This article describes the scope for practical exploration of tessellations both in and out of the classroom. It seems a golden opportunity to link art with maths, allowing the creative side of your. . . .
Sort the frieze patterns into seven pairs according to the way in
which the motif is repeated.
This article describes a practical approach to enhance the teaching
and learning of coordinates.
What is the missing symbol? Can you decode this in a similar way?
A shape and space game for 2,3 or 4 players. Be the last person to be able to place a pentomino piece on the playing board. Play with card, or on the computer.
What are the coordinates of this shape after it has been
transformed in the ways described? Compare these with the original
coordinates. What do you notice about the numbers?
What happens to these capital letters when they are rotated through
one half turn, or flipped sideways and from top to bottom?
Can you place the blocks so that you see the relection in the picture?
How many different transformations can you find made up from
combinations of R, S and their inverses? Can you be sure that you
have found them all?
Some local pupils lost a geometric opportunity recently as they surveyed the cars in the car park. Did you know that car tyres, and the wheels that they on, are a rich source of geometry?
Does changing the order of transformations always/sometimes/never
produce the same transformation?
See the effects of some combined transformations on a shape. Can
you describe what the individual transformations do?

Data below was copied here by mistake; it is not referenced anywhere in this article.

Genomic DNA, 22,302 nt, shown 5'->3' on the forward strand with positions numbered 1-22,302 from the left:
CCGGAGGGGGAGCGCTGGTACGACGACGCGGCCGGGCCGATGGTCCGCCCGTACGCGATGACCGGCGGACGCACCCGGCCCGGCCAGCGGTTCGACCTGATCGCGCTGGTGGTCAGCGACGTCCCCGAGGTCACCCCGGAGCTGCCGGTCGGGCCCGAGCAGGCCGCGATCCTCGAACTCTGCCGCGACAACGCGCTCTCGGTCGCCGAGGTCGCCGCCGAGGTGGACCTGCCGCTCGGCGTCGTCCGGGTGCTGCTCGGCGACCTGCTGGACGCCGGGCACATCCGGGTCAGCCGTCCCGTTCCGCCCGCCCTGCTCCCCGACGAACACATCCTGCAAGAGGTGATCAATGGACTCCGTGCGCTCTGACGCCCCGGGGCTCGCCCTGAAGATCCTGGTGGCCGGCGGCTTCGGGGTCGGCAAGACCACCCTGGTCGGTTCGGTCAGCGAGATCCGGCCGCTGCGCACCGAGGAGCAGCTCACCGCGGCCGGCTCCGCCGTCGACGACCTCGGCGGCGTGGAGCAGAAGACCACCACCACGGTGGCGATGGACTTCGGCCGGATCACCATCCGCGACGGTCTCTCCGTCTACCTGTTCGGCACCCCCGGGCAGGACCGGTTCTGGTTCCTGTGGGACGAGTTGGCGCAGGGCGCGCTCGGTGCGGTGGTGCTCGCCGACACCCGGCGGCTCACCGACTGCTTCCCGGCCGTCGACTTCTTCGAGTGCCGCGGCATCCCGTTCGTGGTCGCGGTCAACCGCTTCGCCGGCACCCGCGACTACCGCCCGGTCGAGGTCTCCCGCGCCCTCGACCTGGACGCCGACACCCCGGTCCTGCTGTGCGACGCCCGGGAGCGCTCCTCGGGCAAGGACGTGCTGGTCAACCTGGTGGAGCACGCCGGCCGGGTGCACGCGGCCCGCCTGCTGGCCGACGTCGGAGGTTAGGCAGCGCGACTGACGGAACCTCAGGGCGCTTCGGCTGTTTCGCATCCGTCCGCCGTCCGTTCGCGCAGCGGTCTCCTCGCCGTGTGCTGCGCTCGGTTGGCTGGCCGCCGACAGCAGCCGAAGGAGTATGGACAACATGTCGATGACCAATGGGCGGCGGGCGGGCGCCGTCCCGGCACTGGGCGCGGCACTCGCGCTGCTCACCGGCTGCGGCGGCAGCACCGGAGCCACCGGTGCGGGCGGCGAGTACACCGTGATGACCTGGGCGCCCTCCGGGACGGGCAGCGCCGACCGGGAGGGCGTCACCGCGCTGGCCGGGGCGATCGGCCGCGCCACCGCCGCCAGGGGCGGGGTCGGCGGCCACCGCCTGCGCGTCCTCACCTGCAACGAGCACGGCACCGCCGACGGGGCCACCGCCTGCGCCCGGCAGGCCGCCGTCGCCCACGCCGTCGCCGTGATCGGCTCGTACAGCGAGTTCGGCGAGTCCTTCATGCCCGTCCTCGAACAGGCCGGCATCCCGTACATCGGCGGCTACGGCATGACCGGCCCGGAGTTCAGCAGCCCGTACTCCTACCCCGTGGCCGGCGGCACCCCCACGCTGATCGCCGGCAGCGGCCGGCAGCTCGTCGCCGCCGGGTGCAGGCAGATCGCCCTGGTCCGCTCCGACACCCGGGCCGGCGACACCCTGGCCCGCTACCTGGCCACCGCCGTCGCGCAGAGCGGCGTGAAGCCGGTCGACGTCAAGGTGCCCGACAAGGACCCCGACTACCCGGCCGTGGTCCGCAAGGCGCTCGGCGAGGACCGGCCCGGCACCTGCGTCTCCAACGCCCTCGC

This problem explores the shapes and symmetries in some national flags.
A gallery of beautiful photos of cast ironwork friezes in Australia with a mathematical discussion of the classification of frieze patterns.
Patterns that repeat in a line are strangely interesting. How many types are there and how do you tell one type from another?
How many different ways can you find of fitting five hexagons
together? How will you know you have found all the ways?
Can you draw the shape that is being described by these cards?
Numbers arranged in a square but some exceptional spatial awareness probably needed.
Can you recreate this Indian screen pattern? Can you make up
similar patterns of your own?
Explore the effect of reflecting in two intersecting mirror lines.
These clocks have been reflected in a mirror. What times do they
Explore the effect of reflecting in two parallel mirror lines.
Why not challenge a friend to play this transformation game?
Try this interactive strategy game for 2
Where can you put the mirror across the square so that you can still "see" the whole square? How many different positions are possible?
How many different symmetrical shapes can you make by shading triangles or squares?
How will you decide which way of flipping over and/or turning the grid will give you the highest total?
A challenging activity focusing on finding all possible ways of stacking rods.
Plex lets you specify a mapping between points and their images.
Then you can draw and see the transformed image.
Proofs that there are only seven frieze patterns involve complicated group theory. The symmetries of a cylinder provide an easier approach.
Can you explain why it is impossible to construct this triangle?
Investigate what happens to the equations of different lines when
you reflect them in one of the axes. Try to predict what will
happen. Explain your findings.
In how many ways can you stack these rods, following the rules?
In how many ways can you fit all three pieces together to make
shapes with line symmetry?
This article for teachers suggests ideas for activities built around 10 and 2010.
Which times on a digital clock have a line of symmetry? Which look
the same upside-down? You might like to try this investigation and